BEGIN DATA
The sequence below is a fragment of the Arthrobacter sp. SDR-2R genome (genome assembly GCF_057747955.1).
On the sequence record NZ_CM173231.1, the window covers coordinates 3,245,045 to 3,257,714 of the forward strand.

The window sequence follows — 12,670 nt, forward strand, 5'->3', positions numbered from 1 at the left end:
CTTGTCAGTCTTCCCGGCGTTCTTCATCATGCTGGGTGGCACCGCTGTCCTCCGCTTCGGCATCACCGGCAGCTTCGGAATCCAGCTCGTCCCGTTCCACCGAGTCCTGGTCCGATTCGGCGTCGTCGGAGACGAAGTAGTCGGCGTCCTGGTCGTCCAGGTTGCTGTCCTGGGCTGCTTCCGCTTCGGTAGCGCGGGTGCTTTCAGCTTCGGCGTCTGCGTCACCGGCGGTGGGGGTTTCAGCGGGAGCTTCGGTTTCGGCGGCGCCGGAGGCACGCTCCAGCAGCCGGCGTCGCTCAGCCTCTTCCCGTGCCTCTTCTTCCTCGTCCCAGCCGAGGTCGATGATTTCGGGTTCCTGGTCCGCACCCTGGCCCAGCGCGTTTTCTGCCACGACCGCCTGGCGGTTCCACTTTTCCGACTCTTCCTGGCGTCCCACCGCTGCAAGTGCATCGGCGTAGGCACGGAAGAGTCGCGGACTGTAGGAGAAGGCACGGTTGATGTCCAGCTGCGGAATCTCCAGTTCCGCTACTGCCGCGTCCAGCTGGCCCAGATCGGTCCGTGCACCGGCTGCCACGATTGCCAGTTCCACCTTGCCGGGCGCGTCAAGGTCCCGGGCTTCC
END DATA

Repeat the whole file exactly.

The sequence below is a fragment of the Arthrobacter sp. SDR-2R genome (genome assembly GCF_057747955.1).
On the sequence record NZ_CM173231.1, the window covers coordinates 3,245,045 to 3,257,714 of the forward strand.

The window sequence follows — 12,670 nt, forward strand, 5'->3', positions numbered from 1 at the left end:
CTTGTCAGTCTTCCCGGCGTTCTTCATCATGCTGGGTGGCACCGCTGTCCTCCGCTTCGGCATCACCGGCAGCTTCGGAATCCAGCTCGTCCCGTTCCACCGAGTCCTGGTCCGATTCGGCGTCGTCGGAGACGAAGTAGTCGGCGTCCTGGTCGTCCAGGTTGCTGTCCTGGGCTGCTTCCGCTTCGGTAGCGCGGGTGCTTTCAGCTTCGGCGTCTGCGTCACCGGCGGTGGGGGTTTCAGCGGGAGCTTCGGTTTCGGCGGCGCCGGAGGCACGCTCCAGCAGCCGGCGTCGCTCAGCCTCTTCCCGTGCCTCTTCTTCCTCGTCCCAGCCGAGGTCGATGATTTCGGGTTCCTGGTCCGCACCCTGGCCCAGCGCGTTTTCTGCCACGACCGCCTGGCGGTTCCACTTTTCCGACTCTTCCTGGCGTCCCACCGCTGCAAGTGCATCGGCGTAGGCACGGAAGAGTCGCGGACTGTAGGAGAAGGCACGGTTGATGTCCAGCTGCGGAATCTCCAGTTCCGCTACTGCCGCGTCCAGCTGGCCCAGATCGGTCCGTGCACCGGCTGCCACGATTGCCAGTTCCACCTTGCCGGGCGCGTCAAGGTCCCGGGCTTCC